Tuesday, May 21, 2019

Proposed School District Efficiency Commission Illinois House Bill 3053

Proposed School District Efficiency Commission Illinois House Bill 3053, Metamora Herald

House Bill 3053 is moving towards the governor's desk. Here is what Illinois Policy wrote last year:
Illinois has the most units of local government of any state in the country. Many of its nearly 7,000 units of local government are overlapping, duplicative and contribute to Illinois’ growing debt, waste and corruption. These local units of government are also responsible for Illinois’ growing property taxes, which already rank as the third-highest in the country. Many of the state’s local governments could be consolidated – which would help to reduce their negative effects.
Among the key candidates for consolidation are the state’s 859 local school districts, which consume nearly two-thirds of the $27 billion in local property taxes that local governments across Illinois collect each year. Illinois has the fifth-largest number of school districts in the nation.
Nearly 25 percent of Illinois school districts serve just one school, and over one-third of all school districts have fewer than 600 students. An additional layer of administration for these districts is inefficient.   https://www.illinoispolicy.org/reports/illinois-school-district-consolidation-provides-path-to-efficiency-lower-tax-burdens/#part7
Now, House Bill 3053 waits in the state legislature. From the Illinois General Assembly website:
Synopsis As IntroducedAmends the School Code. Creates the School District Efficiency Commission. Provides for the membership and support of the Commission. Requires the Commission to make recommendations to the Governor and the General Assembly on the number of school districts in this State, the optimal amount of enrollment for a school district, and where reorganization and realignment of school districts would be beneficial in this State; specifies the topics on which the recommendations must focus. Provides that, on or before May 1, 2020, the Commission must vote on its recommendations and submit a report to the Governor and the General Assembly. Provides that if the Commission adopts the report recommendations by an affirmative vote of at least 11 of its members, then the Commission's recommendations for reorganization of school districts into unit school districts must be placed on the ballots of the designated school districts in the next general election in the same manner as petitions approved by a regional superintendent of schools, except without financial incentives. Provides that the Commission is dissolved the day after the report is filed with the Governor and the General Assembly. Repeals the provision on February 1, 2021. Makes a conforming change in the Conversion and Formation of School Districts Article. Effective immediately.http://www.ilga.gov/legislation/BillStatus.asp?DocNum=3053&GAID=15&DocTypeID=HB&LegID=119401&SessionID=108&SpecSess=&Session=&GA=101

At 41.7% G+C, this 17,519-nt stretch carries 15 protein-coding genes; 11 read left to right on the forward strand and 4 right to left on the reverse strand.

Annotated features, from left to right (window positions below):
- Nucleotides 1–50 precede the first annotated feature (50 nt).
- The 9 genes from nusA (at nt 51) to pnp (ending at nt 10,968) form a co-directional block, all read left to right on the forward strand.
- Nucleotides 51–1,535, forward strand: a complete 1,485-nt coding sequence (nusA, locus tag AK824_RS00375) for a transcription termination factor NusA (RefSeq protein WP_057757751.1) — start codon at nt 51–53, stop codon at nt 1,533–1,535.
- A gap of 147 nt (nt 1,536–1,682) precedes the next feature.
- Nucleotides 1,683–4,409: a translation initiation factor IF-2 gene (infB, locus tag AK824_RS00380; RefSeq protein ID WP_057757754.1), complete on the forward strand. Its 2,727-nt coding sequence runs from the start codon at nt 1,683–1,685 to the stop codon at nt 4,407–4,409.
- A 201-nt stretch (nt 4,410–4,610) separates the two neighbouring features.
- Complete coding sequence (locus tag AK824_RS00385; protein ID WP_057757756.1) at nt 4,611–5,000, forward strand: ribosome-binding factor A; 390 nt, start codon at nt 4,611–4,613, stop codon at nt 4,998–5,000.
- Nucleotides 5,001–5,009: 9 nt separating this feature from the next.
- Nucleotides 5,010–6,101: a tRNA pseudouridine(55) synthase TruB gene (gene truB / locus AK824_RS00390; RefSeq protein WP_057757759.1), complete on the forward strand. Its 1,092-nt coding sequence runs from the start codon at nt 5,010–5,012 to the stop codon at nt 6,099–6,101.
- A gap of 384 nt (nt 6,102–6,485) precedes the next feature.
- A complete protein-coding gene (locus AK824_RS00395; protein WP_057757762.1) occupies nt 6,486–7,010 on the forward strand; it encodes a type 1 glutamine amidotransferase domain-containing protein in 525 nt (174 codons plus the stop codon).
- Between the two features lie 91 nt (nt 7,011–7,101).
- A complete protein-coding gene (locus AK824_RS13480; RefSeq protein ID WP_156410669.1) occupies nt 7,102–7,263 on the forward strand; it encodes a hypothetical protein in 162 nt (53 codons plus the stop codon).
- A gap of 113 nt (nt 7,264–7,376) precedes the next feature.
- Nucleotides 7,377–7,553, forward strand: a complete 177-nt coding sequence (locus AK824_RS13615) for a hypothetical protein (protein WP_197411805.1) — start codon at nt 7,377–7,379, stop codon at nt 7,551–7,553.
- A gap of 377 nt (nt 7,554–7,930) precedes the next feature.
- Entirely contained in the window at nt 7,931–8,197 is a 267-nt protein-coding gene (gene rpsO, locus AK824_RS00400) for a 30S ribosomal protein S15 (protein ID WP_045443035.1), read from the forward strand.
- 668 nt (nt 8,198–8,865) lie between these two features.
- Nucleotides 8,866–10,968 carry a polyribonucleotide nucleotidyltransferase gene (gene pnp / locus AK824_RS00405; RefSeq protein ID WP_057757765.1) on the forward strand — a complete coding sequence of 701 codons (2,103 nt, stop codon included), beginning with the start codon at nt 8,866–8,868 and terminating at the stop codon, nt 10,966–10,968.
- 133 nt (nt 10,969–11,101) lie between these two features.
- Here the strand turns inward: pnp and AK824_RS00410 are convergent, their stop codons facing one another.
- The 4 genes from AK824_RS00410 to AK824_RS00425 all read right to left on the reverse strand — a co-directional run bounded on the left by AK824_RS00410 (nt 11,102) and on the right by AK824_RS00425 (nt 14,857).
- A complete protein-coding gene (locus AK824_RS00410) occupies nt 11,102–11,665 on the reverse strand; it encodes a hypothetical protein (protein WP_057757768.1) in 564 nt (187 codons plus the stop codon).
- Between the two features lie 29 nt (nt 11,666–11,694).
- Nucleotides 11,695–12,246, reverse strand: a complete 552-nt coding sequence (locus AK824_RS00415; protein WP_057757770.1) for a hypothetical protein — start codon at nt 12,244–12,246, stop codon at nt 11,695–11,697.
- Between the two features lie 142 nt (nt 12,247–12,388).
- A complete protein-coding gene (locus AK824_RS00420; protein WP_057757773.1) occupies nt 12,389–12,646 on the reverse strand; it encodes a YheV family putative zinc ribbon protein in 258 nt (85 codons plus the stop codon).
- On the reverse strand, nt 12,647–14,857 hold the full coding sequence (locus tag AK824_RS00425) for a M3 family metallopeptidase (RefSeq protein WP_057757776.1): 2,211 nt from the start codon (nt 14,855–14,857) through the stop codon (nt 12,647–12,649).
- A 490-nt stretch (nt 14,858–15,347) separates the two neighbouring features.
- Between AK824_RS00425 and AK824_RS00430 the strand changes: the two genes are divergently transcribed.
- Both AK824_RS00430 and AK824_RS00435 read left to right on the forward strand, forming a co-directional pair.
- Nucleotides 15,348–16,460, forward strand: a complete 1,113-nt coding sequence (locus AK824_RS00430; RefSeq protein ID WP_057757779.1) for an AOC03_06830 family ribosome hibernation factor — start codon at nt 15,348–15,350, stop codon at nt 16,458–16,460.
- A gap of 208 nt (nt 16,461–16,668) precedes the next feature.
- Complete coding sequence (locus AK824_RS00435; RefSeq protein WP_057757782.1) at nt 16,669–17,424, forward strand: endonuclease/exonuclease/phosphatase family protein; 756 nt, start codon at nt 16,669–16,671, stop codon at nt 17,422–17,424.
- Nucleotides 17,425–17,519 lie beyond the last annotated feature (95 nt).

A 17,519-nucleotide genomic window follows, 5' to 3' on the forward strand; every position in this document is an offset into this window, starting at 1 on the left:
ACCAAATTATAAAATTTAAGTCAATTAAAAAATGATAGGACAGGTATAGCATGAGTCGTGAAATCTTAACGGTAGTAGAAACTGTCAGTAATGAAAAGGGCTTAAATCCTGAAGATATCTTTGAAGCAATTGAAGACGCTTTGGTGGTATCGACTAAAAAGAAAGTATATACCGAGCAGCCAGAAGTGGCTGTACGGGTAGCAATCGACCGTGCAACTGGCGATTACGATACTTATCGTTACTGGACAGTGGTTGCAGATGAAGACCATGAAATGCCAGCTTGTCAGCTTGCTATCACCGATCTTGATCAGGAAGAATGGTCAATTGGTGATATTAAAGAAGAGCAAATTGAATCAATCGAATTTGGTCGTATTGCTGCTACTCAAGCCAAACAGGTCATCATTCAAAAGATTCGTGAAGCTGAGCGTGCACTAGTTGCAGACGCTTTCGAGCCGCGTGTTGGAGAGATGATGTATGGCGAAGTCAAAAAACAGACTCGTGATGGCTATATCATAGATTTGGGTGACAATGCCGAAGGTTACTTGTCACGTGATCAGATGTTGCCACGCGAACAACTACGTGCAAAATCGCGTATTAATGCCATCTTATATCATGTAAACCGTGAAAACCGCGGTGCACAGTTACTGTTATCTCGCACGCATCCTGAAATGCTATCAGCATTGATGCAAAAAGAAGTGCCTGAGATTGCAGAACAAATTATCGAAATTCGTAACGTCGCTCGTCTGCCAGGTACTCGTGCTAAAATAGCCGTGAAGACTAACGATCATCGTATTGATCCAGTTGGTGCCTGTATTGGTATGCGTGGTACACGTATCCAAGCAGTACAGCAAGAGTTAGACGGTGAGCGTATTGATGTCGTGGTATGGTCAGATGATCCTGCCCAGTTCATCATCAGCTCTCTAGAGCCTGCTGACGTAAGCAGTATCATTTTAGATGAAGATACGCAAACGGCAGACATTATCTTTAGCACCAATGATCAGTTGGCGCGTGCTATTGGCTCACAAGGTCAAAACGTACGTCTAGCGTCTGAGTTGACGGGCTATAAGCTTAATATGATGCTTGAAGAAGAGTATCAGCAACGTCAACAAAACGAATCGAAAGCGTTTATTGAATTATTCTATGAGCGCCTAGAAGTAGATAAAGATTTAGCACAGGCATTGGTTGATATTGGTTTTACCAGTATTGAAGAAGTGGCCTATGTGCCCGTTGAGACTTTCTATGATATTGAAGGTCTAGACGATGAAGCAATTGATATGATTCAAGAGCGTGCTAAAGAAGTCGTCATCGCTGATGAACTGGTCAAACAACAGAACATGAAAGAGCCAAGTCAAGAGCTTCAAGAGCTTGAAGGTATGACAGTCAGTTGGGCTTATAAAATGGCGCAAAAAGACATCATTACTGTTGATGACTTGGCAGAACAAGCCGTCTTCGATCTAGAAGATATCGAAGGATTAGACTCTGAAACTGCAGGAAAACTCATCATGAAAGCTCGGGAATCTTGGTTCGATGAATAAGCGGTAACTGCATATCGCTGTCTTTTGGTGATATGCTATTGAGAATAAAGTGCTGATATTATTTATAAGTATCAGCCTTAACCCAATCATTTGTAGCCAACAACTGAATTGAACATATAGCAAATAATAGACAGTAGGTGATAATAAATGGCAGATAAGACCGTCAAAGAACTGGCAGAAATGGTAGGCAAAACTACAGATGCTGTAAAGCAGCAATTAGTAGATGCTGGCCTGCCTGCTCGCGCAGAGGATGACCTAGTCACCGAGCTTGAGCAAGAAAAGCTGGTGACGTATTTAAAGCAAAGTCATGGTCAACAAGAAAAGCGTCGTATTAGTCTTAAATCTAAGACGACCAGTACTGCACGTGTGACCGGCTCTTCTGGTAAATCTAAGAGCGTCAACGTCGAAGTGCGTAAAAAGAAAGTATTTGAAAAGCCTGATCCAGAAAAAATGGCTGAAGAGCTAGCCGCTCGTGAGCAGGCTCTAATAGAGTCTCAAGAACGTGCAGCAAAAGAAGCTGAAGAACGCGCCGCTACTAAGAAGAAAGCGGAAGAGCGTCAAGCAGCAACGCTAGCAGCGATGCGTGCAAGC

Illinois Policy concludes: 

 Rather than punish Illinois residents with more tax hikes, the state and local governments must pursue reforms including pension reform and school district consolidations. Local taxpayers shouldn’t be on the hook for multiple layers of government that duplicate services, waste taxpayers’ money, increase government debt, and decrease transparency.
The numbers speak for themselves: More than 60 percent of local property taxes in Illinois go toward school funding. And with the large number of districts in Illinois ripe for consolidation, the financial benefit cannot be ignored. A reduction of school districts by half could lead to operating savings of nearly $130 million to $170 million annually and could conservatively save the state $3 billion to $4 billion in pension costs over the next 30 years.
The state also has a stake in consolidating school districts. Illinois government is a large and sometimes the largest, provider of school funds for many Illinois school districts and is responsible for paying for school district pensions. By virtue of its responsibility to taxpayers, it has the duty to identify waste and propose efficiencies.
The benefits of consolidation would go beyond saving taxpayers money. District consolidation can have a positive effect on student outcomes and would increase transparency as well.
Considered carefully and implemented properly, school district consolidation can provide important benefits to Illinois taxpayers, local school districts and Illinois students.

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